What frequencies do you need? Well, it’s going to vary based on your geographical location. The FCC requires that broadcasting organizations make these frequencies public. I found my frequencies by going to Radio Reference and looking in my geographical area.
What's Next for SDR?
This is only scratching the surface of what the SDR is capable of. With the wide range available, you can listen to NOAA weather radio broadcasts, aircraft and ship location broadcasts, and even receive images from satellites (if you have the right antenna)!
What will you do with your SDR? Be sure to comment or email the author at CMzDurham@gmail.com with questions, suggestions, and links to any images or video of your own projects!
There are plenty of further resources to explore the SDR enthusiast community.
- RTL-SDR.com is a great website that has tutorials, lists of compatible software, a wiki for identifying signals that you receive, and more—this is a great first stop!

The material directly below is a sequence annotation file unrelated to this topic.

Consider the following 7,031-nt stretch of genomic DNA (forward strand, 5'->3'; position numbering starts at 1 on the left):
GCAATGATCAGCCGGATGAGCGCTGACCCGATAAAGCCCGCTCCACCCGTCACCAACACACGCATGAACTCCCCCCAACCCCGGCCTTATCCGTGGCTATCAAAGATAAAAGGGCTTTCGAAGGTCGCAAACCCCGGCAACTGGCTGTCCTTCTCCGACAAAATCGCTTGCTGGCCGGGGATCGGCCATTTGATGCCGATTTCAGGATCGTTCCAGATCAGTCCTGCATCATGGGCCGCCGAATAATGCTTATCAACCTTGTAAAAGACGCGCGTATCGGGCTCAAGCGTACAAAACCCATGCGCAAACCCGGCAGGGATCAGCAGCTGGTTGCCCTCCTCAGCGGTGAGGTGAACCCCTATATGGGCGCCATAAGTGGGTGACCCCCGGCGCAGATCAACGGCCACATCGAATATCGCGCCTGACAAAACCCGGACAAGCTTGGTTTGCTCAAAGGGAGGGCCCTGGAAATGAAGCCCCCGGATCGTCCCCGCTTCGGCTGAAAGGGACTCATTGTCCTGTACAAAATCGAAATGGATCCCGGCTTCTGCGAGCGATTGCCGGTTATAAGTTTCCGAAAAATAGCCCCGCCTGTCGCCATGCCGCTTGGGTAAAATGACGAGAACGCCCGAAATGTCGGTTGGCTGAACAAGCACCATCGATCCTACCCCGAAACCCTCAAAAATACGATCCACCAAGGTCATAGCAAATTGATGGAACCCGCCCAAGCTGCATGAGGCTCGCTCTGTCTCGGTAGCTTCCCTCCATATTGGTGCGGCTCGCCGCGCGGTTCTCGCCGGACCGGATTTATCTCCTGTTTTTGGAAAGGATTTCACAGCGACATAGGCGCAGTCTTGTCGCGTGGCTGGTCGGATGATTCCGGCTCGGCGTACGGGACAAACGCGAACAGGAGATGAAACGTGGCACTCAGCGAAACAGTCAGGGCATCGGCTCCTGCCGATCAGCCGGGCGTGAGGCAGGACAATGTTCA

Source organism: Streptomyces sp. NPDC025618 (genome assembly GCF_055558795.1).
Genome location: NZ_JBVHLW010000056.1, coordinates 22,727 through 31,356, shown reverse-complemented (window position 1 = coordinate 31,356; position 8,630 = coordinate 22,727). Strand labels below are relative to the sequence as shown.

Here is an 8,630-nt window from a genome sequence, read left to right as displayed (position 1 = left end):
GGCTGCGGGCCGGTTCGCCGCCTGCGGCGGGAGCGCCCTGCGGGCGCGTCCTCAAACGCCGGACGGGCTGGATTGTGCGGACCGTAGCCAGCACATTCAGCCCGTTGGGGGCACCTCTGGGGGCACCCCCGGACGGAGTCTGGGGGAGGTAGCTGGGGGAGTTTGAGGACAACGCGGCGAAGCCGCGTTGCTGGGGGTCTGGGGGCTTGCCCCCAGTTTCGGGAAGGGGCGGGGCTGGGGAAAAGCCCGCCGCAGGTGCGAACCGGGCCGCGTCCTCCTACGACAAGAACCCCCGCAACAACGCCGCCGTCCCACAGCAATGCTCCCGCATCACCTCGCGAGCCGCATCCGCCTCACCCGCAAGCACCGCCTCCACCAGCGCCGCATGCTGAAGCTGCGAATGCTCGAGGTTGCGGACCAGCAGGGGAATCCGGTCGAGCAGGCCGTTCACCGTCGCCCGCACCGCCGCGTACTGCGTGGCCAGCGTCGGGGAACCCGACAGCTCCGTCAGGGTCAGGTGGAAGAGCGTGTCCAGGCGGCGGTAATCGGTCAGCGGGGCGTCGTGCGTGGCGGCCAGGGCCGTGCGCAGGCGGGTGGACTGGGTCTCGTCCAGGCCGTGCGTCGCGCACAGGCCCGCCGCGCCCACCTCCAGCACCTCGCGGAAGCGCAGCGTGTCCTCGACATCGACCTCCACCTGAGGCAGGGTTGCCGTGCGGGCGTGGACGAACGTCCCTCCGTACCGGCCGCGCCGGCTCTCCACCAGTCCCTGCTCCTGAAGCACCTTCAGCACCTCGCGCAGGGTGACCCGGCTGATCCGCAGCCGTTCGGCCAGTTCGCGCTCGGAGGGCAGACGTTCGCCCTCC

- ARRL has a great compilation of online resources on the SDR here
- The Wireless Innovation Forum has a great series of articles on the SDR.
- Localized radio stations accessible via SDR are documented on this wonderful website, so be sure to see if there's a station near you!
- Great Scott Gadgets has an online video series on building SDR applications with the open source program GNU radio.
- Finally, look into High Performance SDR open source designs here.
Give this project a try for yourself! Get the BOM.